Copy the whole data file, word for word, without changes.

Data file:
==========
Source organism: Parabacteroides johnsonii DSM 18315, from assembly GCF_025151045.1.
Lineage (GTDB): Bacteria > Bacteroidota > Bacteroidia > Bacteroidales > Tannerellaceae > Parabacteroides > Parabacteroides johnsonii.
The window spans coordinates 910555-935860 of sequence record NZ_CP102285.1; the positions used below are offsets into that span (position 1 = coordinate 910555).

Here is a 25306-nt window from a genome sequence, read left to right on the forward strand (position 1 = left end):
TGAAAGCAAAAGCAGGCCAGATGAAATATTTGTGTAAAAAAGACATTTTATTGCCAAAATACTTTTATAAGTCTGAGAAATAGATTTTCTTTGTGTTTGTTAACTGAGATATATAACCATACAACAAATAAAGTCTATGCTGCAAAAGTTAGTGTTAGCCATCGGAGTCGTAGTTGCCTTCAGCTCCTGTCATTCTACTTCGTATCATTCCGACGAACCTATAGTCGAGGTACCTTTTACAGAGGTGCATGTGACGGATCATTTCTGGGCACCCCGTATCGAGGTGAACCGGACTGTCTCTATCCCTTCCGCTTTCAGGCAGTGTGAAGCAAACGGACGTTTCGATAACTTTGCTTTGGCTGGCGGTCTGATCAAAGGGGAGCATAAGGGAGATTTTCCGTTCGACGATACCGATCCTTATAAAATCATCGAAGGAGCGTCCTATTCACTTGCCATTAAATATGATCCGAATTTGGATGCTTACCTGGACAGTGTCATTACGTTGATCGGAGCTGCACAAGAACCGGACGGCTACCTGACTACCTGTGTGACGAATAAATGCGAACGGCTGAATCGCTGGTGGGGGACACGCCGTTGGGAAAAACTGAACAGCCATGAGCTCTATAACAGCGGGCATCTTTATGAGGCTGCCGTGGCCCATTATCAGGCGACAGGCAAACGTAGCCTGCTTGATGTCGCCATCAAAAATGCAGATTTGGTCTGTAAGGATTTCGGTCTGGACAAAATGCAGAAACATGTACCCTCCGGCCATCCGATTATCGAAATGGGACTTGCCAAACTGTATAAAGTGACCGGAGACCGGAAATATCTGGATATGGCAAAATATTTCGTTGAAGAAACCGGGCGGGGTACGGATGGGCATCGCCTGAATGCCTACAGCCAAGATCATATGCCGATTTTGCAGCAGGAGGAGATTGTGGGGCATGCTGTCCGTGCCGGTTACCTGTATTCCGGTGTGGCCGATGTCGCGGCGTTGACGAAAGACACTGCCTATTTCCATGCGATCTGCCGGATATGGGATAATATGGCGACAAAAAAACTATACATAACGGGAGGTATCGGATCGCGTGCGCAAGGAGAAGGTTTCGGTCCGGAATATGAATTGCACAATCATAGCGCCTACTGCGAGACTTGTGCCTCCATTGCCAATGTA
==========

Source organism: Parabacteroides johnsonii DSM 18315, from assembly GCF_025151045.1.
Lineage (GTDB): Bacteria > Bacteroidota > Bacteroidia > Bacteroidales > Tannerellaceae > Parabacteroides > Parabacteroides johnsonii.
The window spans coordinates 910555-935860 of sequence record NZ_CP102285.1; the positions used below are offsets into that span (position 1 = coordinate 910555).

Here is a 25306-nt window from a genome sequence, read left to right on the forward strand (position 1 = left end):
TGAAAGCAAAAGCAGGCCAGATGAAATATTTGTGTAAAAAAGACATTTTATTGCCAAAATACTTTTATAAGTCTGAGAAATAGATTTTCTTTGTGTTTGTTAACTGAGATATATAACCATACAACAAATAAAGTCTATGCTGCAAAAGTTAGTGTTAGCCATCGGAGTCGTAGTTGCCTTCAGCTCCTGTCATTCTACTTCGTATCATTCCGACGAACCTATAGTCGAGGTACCTTTTACAGAGGTGCATGTGACGGATCATTTCTGGGCACCCCGTATCGAGGTGAACCGGACTGTCTCTATCCCTTCCGCTTTCAGGCAGTGTGAAGCAAACGGACGTTTCGATAACTTTGCTTTGGCTGGCGGTCTGATCAAAGGGGAGCATAAGGGAGATTTTCCGTTCGACGATACCGATCCTTATAAAATCATCGAAGGAGCGTCCTATTCACTTGCCATTAAATATGATCCGAATTTGGATGCTTACCTGGACAGTGTCATTACGTTGATCGGAGCTGCACAAGAACCGGACGGCTACCTGACTACCTGTGTGACGAATAAATGCGAACGGCTGAATCGCTGGTGGGGGACACGCCGTTGGGAAAAACTGAACAGCCATGAGCTCTATAACAGCGGGCATCTTTATGAGGCTGCCGTGGCCCATTATCAGGCGACAGGCAAACGTAGCCTGCTTGATGTCGCCATCAAAAATGCAGATTTGGTCTGTAAGGATTTCGGTCTGGACAAAATGCAGAAACATGTACCCTCCGGCCATCCGATTATCGAAATGGGACTTGCCAAACTGTATAAAGTGACCGGAGACCGGAAATATCTGGATATGGCAAAATATTTCGTTGAAGAAACCGGGCGGGGTACGGATGGGCATCGCCTGAATGCCTACAGCCAAGATCATATGCCGATTTTGCAGCAGGAGGAGATTGTGGGGCATGCTGTCCGTGCCGGTTACCTGTATTCCGGTGTGGCCGATGTCGCGGCGTTGACGAAAGACACTGCCTATTTCCATGCGATCTGCCGGATATGGGATAATATGGCGACAAAAAAACTATACATAACGGGAGGTATCGGATCGCGTGCGCAAGGAGAAGGTTTCGGTCCGGAATATGAATTGCACAATCATAGCGCCTACTGCGAGACTTGTGCCTCCATTGCCAATGTA